Flaming Creatures continues in its ambiguities, “casually blurred genders and abstract body tangles…There’s a serious lack of gravity, an absence of perspective…[for such graphic sexuality] Flaming Creatures is notable for its absence of tumescence.”  Naturally, considering the prominence given to a scene of cunnilingual rape and, later, a drag queen Marilyn Monroe vampire, feeding on and resurrecting the titular creatures, we once again encounter instances of oral and genital love/sadism confusion. This time encountering an actual vampire, rather than simply passing reference to the vampire’s devotee as in Blonde Cobra , we come face-to-face with an icon of queer time: animated non-linearity, disrupted futurity and alternative (to) reproduction. However, the key to grasping the full potential of Flaming Creatures as opposition to the normal society that might be ensured through the psychoanalysis of children lies not just with queer sadomasochism and supernatural creatures but within the film’s aesthetic, both at its most avant-garde and also, perhaps surprisingly, at its most conventionally cinephilic.

To summarise briefly Jean- Louis Baudry’s “Ideological Effects of the Basic Cinematographic Apparatus, ” cinematic specificity is defined by mechanical processes which act to mystify the transformation of an “objective reality” into individual photographic images with Renaissance perspective, and then into a fluid, singular stream of coherent vision and narrative. Accordingly, the cinematic-spectatorial process is founded upon multiple psychological fictions, only one of which has anything to do with the story itself. Thus, although it may be argued by Klein and others that a fundamental aspect of development out of infanthood is the discarding of phantasy for reality, there remains a dominant culture of fantasy, functioning wholly on the obfuscation of the divide between reality and fiction.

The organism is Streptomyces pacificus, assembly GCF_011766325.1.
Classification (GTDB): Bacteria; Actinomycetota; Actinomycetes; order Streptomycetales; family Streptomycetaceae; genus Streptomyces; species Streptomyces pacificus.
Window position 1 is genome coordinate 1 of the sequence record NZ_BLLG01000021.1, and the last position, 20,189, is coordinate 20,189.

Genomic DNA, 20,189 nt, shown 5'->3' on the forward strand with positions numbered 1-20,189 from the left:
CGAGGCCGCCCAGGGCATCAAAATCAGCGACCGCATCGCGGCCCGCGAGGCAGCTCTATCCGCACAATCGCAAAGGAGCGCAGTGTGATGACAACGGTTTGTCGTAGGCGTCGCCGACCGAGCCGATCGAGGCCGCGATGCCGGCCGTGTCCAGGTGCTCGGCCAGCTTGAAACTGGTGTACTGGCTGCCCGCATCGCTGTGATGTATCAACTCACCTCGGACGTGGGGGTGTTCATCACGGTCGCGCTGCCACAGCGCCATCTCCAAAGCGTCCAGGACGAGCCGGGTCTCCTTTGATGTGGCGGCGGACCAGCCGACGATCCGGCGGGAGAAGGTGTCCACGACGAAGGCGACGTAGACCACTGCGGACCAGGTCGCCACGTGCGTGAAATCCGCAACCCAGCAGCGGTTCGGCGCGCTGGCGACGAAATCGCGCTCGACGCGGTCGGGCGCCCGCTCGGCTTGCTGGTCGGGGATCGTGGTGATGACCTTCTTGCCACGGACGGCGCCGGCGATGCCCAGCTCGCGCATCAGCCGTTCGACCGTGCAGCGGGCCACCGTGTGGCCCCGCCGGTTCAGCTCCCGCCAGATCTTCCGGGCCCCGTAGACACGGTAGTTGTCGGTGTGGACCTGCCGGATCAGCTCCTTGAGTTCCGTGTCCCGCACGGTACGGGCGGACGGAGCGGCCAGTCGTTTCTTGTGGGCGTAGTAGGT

In Flaming Creatures, Smith employs multiple techniques which could paradoxically be classified either as narratologically-justified formalism or as veritable verfremdungseffekt – as P. Adams Sitney describes:

In the first scene, as figures pass back and forth in front of a poster on which the credits of the film have been ornately written, the grey, washed-out picture quality gives the impression that he was filming in a cloud. The narrowing of the tonal range obscures the sense of depth, which Smith capitalizes on by cluttering the panning frame with actors and with details of limbs, breasts, a penis, and puckered lips so that not only depth disappears but the vertical and horizontal coordinates as well.

Indeed, through processes of visual abstraction, non-professional acting, obviously painted sets and the extreme disturbance of the rape scene itself, with the victim’s screams battling and besting the score’s control of the aural space, Flaming Creatures proves a challenging spectatorial experience, whose effects of interpellation and alienation oscillate wildly throughout its 43 minutes. Simultaneously affective, however, is Flaming Creatures’ overt reference to recognisable Hollywood tropes, in their most concentrated forms. Sitney again:

Flaming Creatures deliberately manifests what [Smith] finds implicated in Maria Montez’s and von Sternberg’s films, and without the interference of a plot. When he brings to the fore what has been latent in those films— visual texture, androgynous sexual presence, exotic locations (the Araby of Montez’s fi ms or the Spain, China, and Morocco of von Sternberg’s)— and at the same time completely dis cards what held these films together (elaborate narratives), he utterly transforms his sources and uncovers a mythic centre from which they had been closed off.